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In most cases, an assistant lecturer is a young professor at a British or Irish university. The promotion track in English academia begins with the appointment of assistants, who can be promoted to senior lecturers, professors, and finally readers. Lecturers are the U.S.-equivalent of junior professors. In the United States, the term “assistant lecturer” is also used, but refers to a whole other class of university jobs. A person who is an assistant lecturer in an American university is non-permanent and is usually hired only to deliver lectures in a certain course or set of courses.
This lecturer is a permanent faculty member in a university following the English system. He or she is usually responsible for teaching all aspects of certain courses within his or her discipline. Lecturers prepare lessons and engage with students, but also participate in the wider university community. They often sit on academic panels, participate in university committees, and help shape the departments in which they work.
Assistant lecturers are career academics. They have devoted their lives to the pursuit of knowledge and the installation of that knowledge in younger generations. A typical assistant is a teacher devoted the education of the whole student. He or she also typically does considerable independent research, usually in hopes of publication.
The amount of time that a person must serve as an assistant lecturer before being promoted to senior lecturer depends on the university, but is usually a period of at least five years. Senior lecturers can be promoted to full professors or, in the oldest universities, readers. These lecturers are in many ways viewed as junior professors who can be promoted with time and on a showing of good works. Academics who hold the "professor" title are more senior, exercise greater control over course selection, and often command a higher pay. Promotion to reader status is usually reserved for professors emeritus or those senior-most scholars nearing retirement.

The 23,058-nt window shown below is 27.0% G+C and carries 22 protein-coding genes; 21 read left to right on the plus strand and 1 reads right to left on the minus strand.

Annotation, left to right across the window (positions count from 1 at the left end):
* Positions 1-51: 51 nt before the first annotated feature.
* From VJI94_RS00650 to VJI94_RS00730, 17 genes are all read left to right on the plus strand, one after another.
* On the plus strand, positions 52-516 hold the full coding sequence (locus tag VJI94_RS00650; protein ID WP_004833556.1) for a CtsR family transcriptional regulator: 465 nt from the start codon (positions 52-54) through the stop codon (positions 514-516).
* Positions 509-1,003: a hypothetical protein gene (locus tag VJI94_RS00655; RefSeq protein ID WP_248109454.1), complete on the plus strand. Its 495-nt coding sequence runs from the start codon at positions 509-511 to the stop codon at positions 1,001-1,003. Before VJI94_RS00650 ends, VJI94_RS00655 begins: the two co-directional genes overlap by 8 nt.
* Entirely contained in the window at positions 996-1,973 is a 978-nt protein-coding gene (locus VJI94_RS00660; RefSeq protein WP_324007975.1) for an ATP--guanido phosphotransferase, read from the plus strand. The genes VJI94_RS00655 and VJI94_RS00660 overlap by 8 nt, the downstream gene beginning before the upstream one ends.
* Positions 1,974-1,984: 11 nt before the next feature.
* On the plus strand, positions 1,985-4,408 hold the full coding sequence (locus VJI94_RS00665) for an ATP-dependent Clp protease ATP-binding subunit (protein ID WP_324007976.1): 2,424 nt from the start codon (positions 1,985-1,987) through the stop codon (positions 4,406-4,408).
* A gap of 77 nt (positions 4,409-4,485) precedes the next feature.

In many ways, the British position mirrors the U.S. assistant professor position. Assistant professors have largely the same junior status and are usually also awaiting promotion to rise through the ranks of an academic department. Some U.S. universities advertise assistant lecturerships, but these positions are very different from assistant professors.
An assistant lecturer in the U.S. system is usually a temporary faculty member, often hired on a course-by-course basis. He or she will come to campus to teach a single course but does not often maintain an office and certainly does not participate in the university community the way a permanent faculty member would. Lecturers in this context are often subject matter experts or tenured professors at nearby colleges. It is hard to become an assistant lecturer in the U.S. without a certain degree of expertise.
Someone who is a successful businessman might accept a lecturer position at a university to teach a single course on business management, for instance. Similarly, a well-respected scholar at one university might be hired by another school on a contract basis to teach one or two classes. The assistant lecturer position in the U.S. is not designed to ripen into a full academic professorship and neither is it meant to be permanent.
In the United States, isn't that role typically filled by graduate assistants? Some of the better colleges brag about having classes taught by professors rather than graduate students, leaving one with the impression that graduate assistants are very respected in some circles.